The do’s and don'ts of voice of customer programs

From measuring impact to understanding customer stages, there’s a treasure trove of things to consider when crafting the perfect VOC


The Don'ts

Now that you know some of the steps to take on the journey toward success in the world of VOC, here’s some crucial things to avoid.

Seek the permanent fix

InMoment’s Park dished out tips on the strategy front, saying don’t “fall into the trap” that just because you get  feedback from customers that the customer experience will improve.

“Many companies start out with a great strategy, but they forget that this is a never-ending journey. Don't think that because you create your program and launch a feedback and reporting technology once, that you will permanently fix your customer experience,” he said. “Strategies have to be updated and continually refined to ensure the program continues to create the customer-centric culture needed to address the ever-evolving needs of your customers.”

Wait for perfect

Another thing is not to wait for a “perfect strategy” to act. “You can wait forever refining your strategy.  Move forward now with what you have and refine as you go,” Park said.  

In the same vein, Bowman warned organisations from getting too bogged down in the technology.

“There's lots of ways to provide feedback. Work within your budget. It's more about the actions you take based on the feedback and not just the method of feedback capture - the action should be the hard part.”

Get stuck on numbers and measurement

Bowman also advised marketers not to use a percentage  calculation for the final NPS score.

“It's an absolute number where you deduct once percentage (detractors) from another percentage (promoters) so your final NPS Score is a range between -100 and +100. Also, whilst you can benchmark between similar industries, there is no such thing as a good or bad score initially as it's a measure of progress over time and not a magic number that says your company is good or bad.”  

Getting caught up in the methodologies is another big mistake. “In the past, I've set customer effort questions up totally against convention which provided the same strategic outcome,” Bowman said.

“I changed a customer effort response options for the question  ‘Brand X made it easy for me to register today’ to yes or no instead of the usual ‘strongly agree’ to ‘strongly disagree’ range and got the same benefits.”

Also on the numbers front, Tyler urged marketers to be careful not to tie management bonuses to NPS targets prematurely, which many large companies have done in order to give their VOC programs “teeth”.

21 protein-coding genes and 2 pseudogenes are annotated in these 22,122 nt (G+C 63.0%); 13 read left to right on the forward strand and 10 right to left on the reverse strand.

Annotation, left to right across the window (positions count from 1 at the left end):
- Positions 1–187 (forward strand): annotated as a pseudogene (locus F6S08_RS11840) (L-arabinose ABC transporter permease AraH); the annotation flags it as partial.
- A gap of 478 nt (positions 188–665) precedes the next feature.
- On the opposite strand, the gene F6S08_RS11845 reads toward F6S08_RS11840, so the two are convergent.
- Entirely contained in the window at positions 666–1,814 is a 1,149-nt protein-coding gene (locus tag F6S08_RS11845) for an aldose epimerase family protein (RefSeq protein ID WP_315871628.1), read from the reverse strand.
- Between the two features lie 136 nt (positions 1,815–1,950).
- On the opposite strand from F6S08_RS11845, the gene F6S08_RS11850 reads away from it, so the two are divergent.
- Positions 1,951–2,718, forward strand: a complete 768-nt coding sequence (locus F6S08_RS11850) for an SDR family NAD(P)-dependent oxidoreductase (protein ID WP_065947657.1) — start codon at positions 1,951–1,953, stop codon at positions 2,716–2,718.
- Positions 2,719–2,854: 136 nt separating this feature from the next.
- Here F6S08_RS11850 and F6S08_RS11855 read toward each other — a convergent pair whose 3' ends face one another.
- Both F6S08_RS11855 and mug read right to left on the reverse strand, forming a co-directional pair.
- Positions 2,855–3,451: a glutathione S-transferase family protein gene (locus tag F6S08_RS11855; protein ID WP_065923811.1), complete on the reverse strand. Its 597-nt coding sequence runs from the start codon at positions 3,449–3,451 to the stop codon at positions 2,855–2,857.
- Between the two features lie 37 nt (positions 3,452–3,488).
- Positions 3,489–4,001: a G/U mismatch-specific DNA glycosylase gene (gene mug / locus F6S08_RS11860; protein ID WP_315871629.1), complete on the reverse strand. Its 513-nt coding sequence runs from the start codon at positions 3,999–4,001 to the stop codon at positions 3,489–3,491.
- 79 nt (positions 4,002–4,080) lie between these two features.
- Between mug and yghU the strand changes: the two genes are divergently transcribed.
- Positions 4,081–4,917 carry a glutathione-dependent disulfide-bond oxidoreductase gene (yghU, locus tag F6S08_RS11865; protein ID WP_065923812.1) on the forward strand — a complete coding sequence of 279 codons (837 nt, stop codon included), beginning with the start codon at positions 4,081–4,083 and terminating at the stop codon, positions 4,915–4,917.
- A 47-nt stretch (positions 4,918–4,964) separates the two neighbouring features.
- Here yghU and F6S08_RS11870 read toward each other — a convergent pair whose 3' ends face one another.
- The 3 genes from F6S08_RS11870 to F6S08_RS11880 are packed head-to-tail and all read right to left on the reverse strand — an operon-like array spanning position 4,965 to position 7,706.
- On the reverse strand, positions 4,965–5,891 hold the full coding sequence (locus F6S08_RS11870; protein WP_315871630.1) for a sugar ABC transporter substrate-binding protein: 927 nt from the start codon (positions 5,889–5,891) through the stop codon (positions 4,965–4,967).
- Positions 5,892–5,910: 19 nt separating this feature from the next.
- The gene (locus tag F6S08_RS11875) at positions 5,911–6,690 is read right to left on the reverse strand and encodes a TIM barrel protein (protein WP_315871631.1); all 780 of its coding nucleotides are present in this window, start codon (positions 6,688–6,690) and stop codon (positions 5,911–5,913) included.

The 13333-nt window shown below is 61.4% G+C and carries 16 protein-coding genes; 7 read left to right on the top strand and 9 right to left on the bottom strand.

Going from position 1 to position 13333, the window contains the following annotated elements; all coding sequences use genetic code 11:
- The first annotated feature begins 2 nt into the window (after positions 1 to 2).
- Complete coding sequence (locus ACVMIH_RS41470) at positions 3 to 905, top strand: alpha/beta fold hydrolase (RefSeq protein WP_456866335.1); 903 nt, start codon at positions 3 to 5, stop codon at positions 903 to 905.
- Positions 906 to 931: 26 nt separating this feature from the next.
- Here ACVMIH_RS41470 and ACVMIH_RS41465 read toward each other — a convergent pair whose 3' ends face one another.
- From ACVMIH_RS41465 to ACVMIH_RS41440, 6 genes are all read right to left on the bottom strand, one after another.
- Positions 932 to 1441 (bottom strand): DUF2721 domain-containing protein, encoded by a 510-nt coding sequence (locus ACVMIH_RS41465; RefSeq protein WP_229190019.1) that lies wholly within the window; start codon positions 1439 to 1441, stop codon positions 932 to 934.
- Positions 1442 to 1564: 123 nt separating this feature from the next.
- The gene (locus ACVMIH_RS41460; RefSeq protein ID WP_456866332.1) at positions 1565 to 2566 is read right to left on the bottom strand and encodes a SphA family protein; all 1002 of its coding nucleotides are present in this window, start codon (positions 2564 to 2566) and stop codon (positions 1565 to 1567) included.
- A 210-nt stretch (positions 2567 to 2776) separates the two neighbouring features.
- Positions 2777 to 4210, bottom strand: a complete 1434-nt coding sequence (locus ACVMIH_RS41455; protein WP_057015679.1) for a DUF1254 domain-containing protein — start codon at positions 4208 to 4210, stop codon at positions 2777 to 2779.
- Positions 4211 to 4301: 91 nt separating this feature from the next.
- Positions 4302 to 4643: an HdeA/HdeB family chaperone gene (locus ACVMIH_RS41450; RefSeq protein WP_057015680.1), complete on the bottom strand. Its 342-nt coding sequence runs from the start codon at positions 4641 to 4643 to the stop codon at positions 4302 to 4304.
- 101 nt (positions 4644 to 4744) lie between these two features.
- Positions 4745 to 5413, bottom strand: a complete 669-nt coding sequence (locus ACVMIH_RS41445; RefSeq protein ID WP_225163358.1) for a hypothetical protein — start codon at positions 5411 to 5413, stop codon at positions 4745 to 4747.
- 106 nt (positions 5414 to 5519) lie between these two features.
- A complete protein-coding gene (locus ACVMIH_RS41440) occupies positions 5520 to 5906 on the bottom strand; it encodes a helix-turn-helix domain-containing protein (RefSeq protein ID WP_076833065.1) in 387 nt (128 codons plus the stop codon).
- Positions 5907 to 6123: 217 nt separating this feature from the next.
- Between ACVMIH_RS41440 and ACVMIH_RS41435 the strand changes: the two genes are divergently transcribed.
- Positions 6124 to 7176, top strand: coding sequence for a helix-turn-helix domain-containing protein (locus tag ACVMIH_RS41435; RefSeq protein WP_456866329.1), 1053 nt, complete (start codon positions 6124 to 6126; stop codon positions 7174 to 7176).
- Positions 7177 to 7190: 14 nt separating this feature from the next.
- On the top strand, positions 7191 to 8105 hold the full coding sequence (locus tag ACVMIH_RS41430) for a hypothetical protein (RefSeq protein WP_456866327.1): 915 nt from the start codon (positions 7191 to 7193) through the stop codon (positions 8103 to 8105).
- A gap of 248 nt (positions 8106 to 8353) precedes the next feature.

“Action is more important than precision, but don’t compensate your employees on the ‘score’ or ‘score improvements’ without confirming the changes are real, not random. So don’t ignore the maths,” he said.   

Changes in NPS/customer satisfaction scores can be due to random sampling variations, not real changes, Tyler suggested. “If bonuses are based on random chance they are de-motivating, so run statistical significance tests to make sure improvements/mistakes are real before paying or denying bonuses. The maths needed is well established and straightforward.”

And finally, don’t try to compare the company’s VOC scores to other industries, other brands or the same industry in other cultures.

“Internal improvements or decreases are what matters. Your own performances are the best benchmarks,” he added.

Ask too many questions

Additionally, Bowman said avoid asking too many questions - and particularly don’t ask questions you already know.

“If you're going to do a discovery survey, don't waste your customers’ time by asking them information you already have just because you couldn't be bothered sorting out the technology requirements,” he said. “One thing that guarantees a lower completion and submission rate is asking too many questions because you asked them things you already know.” 

By the same token, don’t assume getting feedback is a waste of time because it will only attract complaints, Bowman said.

“Remember, customers complain because they actually care about their relationship with you - so you should too,” he said. “Also, you'll find that it's rare to have more complaints compared to compliments, so it's always worth getting customer feedback.”

Succumb to analysis paralysis

What’s also important is not to avoid action by analysing endlessly before you change process, staff training, adjust rosters or vary products.

“Make changes and measure changes in customer feedback. If you get it wrong, learn and adjust again,” Tyler said.  

Park agreed taking action is the most essential component of a successful and comprehensive VoC program, and a place many brands fail.

“While it seems like the obvious outcome of all of this work, many brands struggle to take action on what they find in their customer data. Sometimes, it's a matter of institutional commitment or leadership,” he said.

“However, many times the problem lies in not having the required discipline around the first three processes. A weak data set won't give you strong intelligence, and sharing less-than-compelling insights doesn't instill confidence or inspire action. Each piece of the puzzle is essential, and taken together, can provide a powerful guidance system for your business.” 

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